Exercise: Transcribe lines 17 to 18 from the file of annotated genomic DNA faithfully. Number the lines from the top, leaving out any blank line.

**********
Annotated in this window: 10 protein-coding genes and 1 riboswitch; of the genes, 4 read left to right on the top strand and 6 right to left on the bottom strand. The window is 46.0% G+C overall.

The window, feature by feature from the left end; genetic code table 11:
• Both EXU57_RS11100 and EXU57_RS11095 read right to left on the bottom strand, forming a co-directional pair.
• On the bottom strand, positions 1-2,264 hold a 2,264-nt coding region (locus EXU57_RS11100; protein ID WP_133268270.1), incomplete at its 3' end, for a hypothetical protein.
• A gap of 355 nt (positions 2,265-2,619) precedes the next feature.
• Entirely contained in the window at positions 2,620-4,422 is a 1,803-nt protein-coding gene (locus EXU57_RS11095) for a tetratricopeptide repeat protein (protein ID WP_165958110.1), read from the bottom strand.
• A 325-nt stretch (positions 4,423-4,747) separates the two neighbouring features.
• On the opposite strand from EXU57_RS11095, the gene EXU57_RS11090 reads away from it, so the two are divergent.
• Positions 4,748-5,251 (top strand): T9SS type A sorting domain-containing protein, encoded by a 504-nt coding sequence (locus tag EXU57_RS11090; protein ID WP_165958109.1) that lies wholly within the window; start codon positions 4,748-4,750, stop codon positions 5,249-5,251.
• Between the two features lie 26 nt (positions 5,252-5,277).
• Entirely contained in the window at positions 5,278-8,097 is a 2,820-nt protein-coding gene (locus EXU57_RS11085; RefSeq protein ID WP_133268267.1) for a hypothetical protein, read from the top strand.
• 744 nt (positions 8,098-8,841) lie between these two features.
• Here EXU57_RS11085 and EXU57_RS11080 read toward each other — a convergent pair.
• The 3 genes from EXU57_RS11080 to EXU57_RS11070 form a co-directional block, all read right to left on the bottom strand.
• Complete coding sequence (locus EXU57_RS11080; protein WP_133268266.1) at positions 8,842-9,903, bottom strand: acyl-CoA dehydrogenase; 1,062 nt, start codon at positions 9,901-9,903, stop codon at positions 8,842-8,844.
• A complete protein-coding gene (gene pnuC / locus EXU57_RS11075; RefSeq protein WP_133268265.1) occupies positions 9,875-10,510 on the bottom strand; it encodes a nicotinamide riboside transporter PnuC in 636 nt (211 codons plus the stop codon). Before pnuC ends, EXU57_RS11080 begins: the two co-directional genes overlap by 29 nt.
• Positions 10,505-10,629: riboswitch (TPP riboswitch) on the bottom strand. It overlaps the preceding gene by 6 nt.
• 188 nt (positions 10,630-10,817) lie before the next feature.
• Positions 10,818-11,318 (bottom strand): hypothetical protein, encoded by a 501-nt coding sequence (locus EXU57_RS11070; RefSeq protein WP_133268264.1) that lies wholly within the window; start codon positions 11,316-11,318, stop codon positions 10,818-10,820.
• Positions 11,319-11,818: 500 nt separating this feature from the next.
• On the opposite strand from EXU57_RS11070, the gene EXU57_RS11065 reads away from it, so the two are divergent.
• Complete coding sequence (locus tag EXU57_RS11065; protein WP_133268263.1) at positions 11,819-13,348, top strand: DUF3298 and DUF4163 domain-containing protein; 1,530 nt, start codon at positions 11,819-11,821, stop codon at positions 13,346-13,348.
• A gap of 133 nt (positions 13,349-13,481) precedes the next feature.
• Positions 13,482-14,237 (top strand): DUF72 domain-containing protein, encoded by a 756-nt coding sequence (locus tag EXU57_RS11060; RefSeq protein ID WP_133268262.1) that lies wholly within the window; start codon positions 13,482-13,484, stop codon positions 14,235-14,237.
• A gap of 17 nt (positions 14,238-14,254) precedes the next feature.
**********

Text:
• Positions 10,505-10,629: riboswitch (TPP riboswitch) on the bottom strand. It overlaps the preceding gene by 6 nt.
• 188 nt (positions 10,630-10,817) lie before the next feature.